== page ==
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This example illustrates three issues: expressing complex propositional formulas as reified constraints, improving performance and presentation by elimination of common subconstraints, and using the symbolic constraint posted by `FD.element`

.

The self-referential aptitude test (which is taken from [Hen96]) consists of 10 multiple choice questions, referred to as 1 to 10. Each question allows for 5 possible answers, referred to as a to e. For each of the 50 possible answers, a condition is specified. For each question, exactly one of the conditions associated with its possible answers must hold. A solution of the test is a function assigning to every question a letter such that the condition selected by the assigned letter holds. Here are the questions and their possible answers:

The first question whose answer is b is question (a) 2; (b) 3; (c) 4; (d) 5; (e) 6.

The only two consecutive questions with identical answers are questions (a) 2 and 3; (b) 3 and 4; (c) 4 and 5; (d) 5 and 6; (e) 6 and 7.

The answer to this question is the same as the answer to question (a) 1; (b) 2; (c) 4; (d) 7; (e) 6.

The number of questions with the answer a is (a) 0; (b) 1; (c) 2; (d) 3; (e) 4.

The answer to this question is the same as the answer to question (a) 10; (b) 9; (c) 8; (d) 7; (e) 6.

The number of questions with answer a equals the number of questions with answer (a) b; (b) c; (c) d; (d) e; (e) none of the above.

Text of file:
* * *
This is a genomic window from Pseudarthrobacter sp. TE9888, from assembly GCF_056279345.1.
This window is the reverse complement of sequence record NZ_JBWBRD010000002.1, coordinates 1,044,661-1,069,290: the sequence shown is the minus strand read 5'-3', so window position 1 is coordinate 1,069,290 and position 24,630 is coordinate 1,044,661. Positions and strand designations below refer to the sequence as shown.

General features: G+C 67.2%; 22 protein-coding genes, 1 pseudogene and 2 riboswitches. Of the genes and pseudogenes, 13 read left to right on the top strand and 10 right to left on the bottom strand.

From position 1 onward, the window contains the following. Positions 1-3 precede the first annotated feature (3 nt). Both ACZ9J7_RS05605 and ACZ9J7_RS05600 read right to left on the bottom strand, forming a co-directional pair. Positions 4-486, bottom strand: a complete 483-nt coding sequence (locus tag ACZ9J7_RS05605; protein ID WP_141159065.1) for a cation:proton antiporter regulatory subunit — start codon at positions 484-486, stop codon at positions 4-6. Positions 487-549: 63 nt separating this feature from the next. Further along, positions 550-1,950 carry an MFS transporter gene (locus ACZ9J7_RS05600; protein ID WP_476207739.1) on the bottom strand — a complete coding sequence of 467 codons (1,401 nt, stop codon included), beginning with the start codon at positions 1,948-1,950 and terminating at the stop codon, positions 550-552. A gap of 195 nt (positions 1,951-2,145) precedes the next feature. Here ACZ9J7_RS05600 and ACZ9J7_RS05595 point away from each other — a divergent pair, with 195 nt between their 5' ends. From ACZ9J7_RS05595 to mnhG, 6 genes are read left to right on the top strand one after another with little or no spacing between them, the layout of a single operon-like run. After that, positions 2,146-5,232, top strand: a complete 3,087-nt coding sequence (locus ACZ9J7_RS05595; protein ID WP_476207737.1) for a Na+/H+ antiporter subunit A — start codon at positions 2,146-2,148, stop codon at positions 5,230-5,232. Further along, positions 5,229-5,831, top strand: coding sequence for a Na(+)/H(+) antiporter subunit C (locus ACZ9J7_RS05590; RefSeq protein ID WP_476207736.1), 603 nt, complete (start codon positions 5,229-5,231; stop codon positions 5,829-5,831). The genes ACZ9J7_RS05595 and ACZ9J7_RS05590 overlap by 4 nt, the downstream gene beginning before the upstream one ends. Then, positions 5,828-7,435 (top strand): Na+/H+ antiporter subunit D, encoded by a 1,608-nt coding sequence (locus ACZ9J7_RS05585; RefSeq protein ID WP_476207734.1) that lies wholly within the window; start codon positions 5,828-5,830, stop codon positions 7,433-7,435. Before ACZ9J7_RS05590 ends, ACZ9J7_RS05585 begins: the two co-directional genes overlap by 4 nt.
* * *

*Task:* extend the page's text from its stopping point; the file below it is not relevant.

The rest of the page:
Alphabetically, the answer to this question and the answer to the following question are (a) 4 apart; (b) 3 apart; (c) 2 apart; (d) 1 apart; (e) the same.

The number of questions whose answers are vowels is (a) 2; (b) 3; (c) 4; (d) 5; (e) 6.

The number of questions whose answer is a consonant is (a) a prime; (b) a factorial; (c) a square; (d) a cube; (e) divisible by 5.

The answer to this question is (a) a; (b) b; (c) c; (d) d; (e) e.

To understand the test, verify that

1:c | 2:d | 3:e | 4:b | 5:e |

6:e | 7:d | 8:c | 9:b | 10:a |

is a correct set of answers for the test. In particular, convince yourself that for every question the remaining 4 possibilities to answer it are falsified. The script we are going to write will prove that there is no other set of correct answers.

Our model has 0/1-variables , , , and for such that:

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iff the answer to Question is a.

iff the answer to Question is b.

iff the answer to Question is c.

iff the answer to Question is d.

iff the answer to Question is e.

To obtain a compact representation of the questions, we also have variables for such that

The first question can now be expressed by means of five equivalences:

These equivalences can be expressed by reifying the nested equality constraints.

The second question can be expressed with the following constraints:

The third question can be expressed as follows:

The fourth question can be elegantly expressed with the constraint

where the function yields the -th component of the tuple .

We choose this formulation since Oz provides a propagator `FD.element`